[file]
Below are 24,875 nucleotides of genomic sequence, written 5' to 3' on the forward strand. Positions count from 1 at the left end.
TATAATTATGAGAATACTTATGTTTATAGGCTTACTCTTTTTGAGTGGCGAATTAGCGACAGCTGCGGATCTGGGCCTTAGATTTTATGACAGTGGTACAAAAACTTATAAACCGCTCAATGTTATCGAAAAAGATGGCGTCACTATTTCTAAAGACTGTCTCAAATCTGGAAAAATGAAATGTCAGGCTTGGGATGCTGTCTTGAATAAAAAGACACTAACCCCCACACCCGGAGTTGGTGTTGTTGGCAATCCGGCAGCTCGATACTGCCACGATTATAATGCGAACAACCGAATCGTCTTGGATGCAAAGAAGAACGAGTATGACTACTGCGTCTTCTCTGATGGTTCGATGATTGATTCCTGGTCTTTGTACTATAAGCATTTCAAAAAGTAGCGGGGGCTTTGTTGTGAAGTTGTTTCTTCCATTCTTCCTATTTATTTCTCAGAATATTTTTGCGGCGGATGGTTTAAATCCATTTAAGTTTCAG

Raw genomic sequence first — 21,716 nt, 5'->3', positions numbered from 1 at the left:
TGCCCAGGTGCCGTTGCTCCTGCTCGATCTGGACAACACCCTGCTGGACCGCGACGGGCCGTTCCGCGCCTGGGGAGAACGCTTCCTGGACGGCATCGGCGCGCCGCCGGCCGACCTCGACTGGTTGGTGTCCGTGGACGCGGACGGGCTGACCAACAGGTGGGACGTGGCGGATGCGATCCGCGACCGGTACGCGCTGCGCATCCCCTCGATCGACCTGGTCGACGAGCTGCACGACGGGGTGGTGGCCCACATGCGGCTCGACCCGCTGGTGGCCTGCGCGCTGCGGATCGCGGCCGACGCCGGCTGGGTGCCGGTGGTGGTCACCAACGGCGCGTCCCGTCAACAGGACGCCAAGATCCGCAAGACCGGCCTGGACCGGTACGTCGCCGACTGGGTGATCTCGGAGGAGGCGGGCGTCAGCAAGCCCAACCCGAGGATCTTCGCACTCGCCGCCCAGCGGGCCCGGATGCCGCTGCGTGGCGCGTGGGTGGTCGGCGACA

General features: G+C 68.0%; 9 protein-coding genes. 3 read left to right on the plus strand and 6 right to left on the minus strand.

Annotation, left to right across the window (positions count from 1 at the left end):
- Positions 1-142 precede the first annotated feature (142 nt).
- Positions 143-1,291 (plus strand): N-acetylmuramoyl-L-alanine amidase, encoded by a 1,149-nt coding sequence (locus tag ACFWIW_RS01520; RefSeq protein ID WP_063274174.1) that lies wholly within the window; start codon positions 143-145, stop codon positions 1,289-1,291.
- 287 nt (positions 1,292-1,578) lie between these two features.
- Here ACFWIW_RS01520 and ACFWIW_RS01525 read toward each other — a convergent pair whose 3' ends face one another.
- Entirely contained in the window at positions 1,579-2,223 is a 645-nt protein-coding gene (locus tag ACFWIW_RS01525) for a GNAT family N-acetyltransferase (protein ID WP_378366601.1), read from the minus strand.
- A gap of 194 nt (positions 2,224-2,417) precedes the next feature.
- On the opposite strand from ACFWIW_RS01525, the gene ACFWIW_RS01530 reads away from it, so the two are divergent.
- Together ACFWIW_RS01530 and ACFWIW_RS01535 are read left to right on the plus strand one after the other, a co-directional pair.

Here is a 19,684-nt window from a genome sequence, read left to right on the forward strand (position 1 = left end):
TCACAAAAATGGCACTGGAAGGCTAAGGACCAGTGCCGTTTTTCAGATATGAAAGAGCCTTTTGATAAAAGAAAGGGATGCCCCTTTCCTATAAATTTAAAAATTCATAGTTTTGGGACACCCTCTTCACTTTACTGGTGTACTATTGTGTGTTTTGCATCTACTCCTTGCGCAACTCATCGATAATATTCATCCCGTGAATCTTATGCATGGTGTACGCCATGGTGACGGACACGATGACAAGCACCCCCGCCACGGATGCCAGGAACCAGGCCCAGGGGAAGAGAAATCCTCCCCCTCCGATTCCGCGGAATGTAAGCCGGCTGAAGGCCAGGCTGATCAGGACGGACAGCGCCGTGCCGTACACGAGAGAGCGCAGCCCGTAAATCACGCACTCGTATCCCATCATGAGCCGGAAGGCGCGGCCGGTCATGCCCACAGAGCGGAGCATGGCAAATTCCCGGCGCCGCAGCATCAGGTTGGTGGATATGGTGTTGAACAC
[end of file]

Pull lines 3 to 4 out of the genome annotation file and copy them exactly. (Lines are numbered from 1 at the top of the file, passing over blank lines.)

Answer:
Raw genomic sequence first — 21,716 nt, 5'->3', positions numbered from 1 at the left:
TGCCCAGGTGCCGTTGCTCCTGCTCGATCTGGACAACACCCTGCTGGACCGCGACGGGCCGTTCCGCGCCTGGGGAGAACGCTTCCTGGACGGCATCGGCGCGCCGCCGGCCGACCTCGACTGGTTGGTGTCCGTGGACGCGGACGGGCTGACCAACAGGTGGGACGTGGCGGATGCGATCCGCGACCGGTACGCGCTGCGCATCCCCTCGATCGACCTGGTCGACGAGCTGCACGACGGGGTGGTGGCCCACATGCGGCTCGACCCGCTGGTGGCCTGCGCGCTGCGGATCGCGGCCGACGCCGGCTGGGTGCCGGTGGTGGTCACCAACGGCGCGTCCCGTCAACAGGACGCCAAGATCCGCAAGACCGGCCTGGACCGGTACGTCGCCGACTGGGTGATCTCGGAGGAGGCGGGCGTCAGCAAGCCCAACCCGAGGATCTTCGCACTCGCCGCCCAGCGGGCCCGGATGCCGCTGCGTGGCGCGTGGGTGGTCGGCGACA